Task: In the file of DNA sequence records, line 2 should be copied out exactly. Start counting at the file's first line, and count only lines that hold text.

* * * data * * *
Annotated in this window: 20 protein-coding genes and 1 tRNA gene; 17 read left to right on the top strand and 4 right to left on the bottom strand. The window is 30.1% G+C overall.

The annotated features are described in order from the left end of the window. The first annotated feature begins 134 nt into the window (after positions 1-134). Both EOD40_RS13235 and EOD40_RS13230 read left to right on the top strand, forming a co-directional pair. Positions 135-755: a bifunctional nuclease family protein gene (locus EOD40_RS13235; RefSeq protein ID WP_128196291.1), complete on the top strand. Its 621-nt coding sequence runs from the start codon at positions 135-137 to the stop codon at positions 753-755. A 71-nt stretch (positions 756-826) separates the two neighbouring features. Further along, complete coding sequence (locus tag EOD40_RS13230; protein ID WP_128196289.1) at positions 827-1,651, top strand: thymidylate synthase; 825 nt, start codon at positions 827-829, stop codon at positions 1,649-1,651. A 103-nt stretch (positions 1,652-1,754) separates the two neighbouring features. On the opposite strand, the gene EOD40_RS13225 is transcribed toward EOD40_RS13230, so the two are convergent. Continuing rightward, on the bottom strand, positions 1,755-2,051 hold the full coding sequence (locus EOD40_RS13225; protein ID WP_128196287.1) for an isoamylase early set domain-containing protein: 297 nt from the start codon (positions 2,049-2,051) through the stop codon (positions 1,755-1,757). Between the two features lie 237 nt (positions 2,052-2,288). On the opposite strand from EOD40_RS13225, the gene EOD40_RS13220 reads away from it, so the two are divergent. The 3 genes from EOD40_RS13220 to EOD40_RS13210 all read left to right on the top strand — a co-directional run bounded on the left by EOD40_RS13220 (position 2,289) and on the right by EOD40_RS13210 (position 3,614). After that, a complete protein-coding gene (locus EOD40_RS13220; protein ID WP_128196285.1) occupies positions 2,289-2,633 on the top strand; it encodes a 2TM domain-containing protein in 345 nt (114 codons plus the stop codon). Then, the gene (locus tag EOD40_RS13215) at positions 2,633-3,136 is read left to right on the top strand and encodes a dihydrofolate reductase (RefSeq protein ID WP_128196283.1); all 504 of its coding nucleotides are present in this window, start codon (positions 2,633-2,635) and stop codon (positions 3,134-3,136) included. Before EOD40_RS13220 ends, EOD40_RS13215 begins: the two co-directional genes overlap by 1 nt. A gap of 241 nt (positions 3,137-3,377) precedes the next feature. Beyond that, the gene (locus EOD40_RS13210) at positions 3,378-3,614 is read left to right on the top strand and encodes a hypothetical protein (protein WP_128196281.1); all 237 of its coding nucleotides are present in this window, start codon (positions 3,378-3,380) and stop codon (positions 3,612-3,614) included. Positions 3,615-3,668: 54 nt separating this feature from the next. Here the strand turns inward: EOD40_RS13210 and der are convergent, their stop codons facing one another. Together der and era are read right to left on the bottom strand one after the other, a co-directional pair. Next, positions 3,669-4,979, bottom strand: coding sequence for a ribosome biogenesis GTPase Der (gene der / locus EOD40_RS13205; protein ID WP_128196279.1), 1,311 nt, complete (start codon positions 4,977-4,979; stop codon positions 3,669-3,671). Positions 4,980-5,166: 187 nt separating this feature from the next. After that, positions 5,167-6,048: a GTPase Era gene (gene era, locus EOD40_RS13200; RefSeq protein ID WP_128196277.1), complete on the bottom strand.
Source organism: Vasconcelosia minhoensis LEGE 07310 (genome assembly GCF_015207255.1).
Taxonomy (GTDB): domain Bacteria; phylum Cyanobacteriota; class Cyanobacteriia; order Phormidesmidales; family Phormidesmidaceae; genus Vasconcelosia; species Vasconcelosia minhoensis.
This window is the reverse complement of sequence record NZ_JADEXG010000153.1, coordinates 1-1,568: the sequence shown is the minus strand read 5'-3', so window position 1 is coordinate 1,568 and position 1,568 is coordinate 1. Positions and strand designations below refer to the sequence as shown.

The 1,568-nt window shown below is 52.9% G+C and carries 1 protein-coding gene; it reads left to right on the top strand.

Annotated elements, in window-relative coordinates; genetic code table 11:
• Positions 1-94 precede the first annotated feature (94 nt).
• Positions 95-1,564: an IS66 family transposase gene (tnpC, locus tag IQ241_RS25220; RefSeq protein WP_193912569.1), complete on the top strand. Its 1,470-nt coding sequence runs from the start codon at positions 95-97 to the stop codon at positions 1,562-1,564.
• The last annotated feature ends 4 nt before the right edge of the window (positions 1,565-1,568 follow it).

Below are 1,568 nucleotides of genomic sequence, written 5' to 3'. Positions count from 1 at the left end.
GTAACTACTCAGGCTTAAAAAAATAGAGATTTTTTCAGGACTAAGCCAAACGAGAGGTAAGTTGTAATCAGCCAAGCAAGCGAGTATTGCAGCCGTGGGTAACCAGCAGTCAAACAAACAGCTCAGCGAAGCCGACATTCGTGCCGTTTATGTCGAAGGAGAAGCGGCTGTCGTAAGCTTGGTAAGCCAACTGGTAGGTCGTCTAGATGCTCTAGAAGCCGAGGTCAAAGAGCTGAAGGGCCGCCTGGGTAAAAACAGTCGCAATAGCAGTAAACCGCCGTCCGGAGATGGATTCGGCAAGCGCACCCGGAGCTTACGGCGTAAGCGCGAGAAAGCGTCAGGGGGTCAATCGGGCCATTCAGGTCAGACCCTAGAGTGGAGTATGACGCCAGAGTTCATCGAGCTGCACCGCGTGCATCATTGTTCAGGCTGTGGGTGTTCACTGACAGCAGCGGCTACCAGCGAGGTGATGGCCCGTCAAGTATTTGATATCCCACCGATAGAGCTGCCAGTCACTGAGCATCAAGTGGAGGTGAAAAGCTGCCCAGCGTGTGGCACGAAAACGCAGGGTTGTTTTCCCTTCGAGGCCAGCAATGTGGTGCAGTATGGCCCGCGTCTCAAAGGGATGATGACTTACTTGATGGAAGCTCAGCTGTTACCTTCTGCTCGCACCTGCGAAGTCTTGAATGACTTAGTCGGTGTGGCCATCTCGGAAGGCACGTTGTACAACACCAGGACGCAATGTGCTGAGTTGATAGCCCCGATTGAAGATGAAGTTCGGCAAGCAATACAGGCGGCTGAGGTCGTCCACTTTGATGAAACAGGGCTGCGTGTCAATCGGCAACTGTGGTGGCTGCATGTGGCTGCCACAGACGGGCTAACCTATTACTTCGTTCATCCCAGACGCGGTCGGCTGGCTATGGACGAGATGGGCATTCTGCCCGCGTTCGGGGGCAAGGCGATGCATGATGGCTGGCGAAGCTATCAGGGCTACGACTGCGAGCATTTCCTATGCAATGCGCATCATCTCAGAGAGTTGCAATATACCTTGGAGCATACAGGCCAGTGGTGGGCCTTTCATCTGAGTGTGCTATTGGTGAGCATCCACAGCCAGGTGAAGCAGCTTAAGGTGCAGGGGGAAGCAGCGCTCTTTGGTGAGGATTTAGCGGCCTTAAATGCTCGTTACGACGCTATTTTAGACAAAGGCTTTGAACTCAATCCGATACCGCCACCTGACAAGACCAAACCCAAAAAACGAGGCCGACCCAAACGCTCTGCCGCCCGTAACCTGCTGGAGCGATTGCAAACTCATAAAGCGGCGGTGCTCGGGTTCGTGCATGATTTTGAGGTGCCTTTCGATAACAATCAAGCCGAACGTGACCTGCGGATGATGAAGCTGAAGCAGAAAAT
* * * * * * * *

The annotated features are described in order from the left end of the window. The first annotated feature begins 134 nt into the window (after positions 1-134). Both EOD40_RS13235 and EOD40_RS13230 read left to right on the top strand, forming a co-directional pair. Positions 135-755: a bifunctional nuclease family protein gene (locus EOD40_RS13235; RefSeq protein ID WP_128196291.1), complete on the top strand. Its 621-nt coding sequence runs from the start codon at positions 135-137 to the stop codon at positions 753-755. A 71-nt stretch (positions 756-826) separates the two neighbouring features. Further along, complete coding sequence (locus tag EOD40_RS13230; protein ID WP_128196289.1) at positions 827-1,651, top strand: thymidylate synthase; 825 nt, start codon at positions 827-829, stop codon at positions 1,649-1,651. A 103-nt stretch (positions 1,652-1,754) separates the two neighbouring features. On the opposite strand, the gene EOD40_RS13225 is transcribed toward EOD40_RS13230, so the two are convergent. Continuing rightward, on the bottom strand, positions 1,755-2,051 hold the full coding sequence (locus EOD40_RS13225; protein ID WP_128196287.1) for an isoamylase early set domain-containing protein: 297 nt from the start codon (positions 2,049-2,051) through the stop codon (positions 1,755-1,757). Between the two features lie 237 nt (positions 2,052-2,288). On the opposite strand from EOD40_RS13225, the gene EOD40_RS13220 reads away from it, so the two are divergent. The 3 genes from EOD40_RS13220 to EOD40_RS13210 all read left to right on the top strand — a co-directional run bounded on the left by EOD40_RS13220 (position 2,289) and on the right by EOD40_RS13210 (position 3,614). After that, a complete protein-coding gene (locus EOD40_RS13220; protein ID WP_128196285.1) occupies positions 2,289-2,633 on the top strand; it encodes a 2TM domain-containing protein in 345 nt (114 codons plus the stop codon). Then, the gene (locus tag EOD40_RS13215) at positions 2,633-3,136 is read left to right on the top strand and encodes a dihydrofolate reductase (RefSeq protein ID WP_128196283.1); all 504 of its coding nucleotides are present in this window, start codon (positions 2,633-2,635) and stop codon (positions 3,134-3,136) included. Before EOD40_RS13220 ends, EOD40_RS13215 begins: the two co-directional genes overlap by 1 nt. A gap of 241 nt (positions 3,137-3,377) precedes the next feature. Beyond that, the gene (locus EOD40_RS13210) at positions 3,378-3,614 is read left to right on the top strand and encodes a hypothetical protein (protein WP_128196281.1); all 237 of its coding nucleotides are present in this window, start codon (positions 3,378-3,380) and stop codon (positions 3,612-3,614) included. Positions 3,615-3,668: 54 nt separating this feature from the next. Here the strand turns inward: EOD40_RS13210 and der are convergent, their stop codons facing one another. Together der and era are read right to left on the bottom strand one after the other, a co-directional pair. Next, positions 3,669-4,979, bottom strand: coding sequence for a ribosome biogenesis GTPase Der (gene der / locus EOD40_RS13205; protein ID WP_128196279.1), 1,311 nt, complete (start codon positions 4,977-4,979; stop codon positions 3,669-3,671). Positions 4,980-5,166: 187 nt separating this feature from the next. After that, positions 5,167-6,048: a GTPase Era gene (gene era, locus EOD40_RS13200; RefSeq protein ID WP_128196277.1), complete on the bottom strand.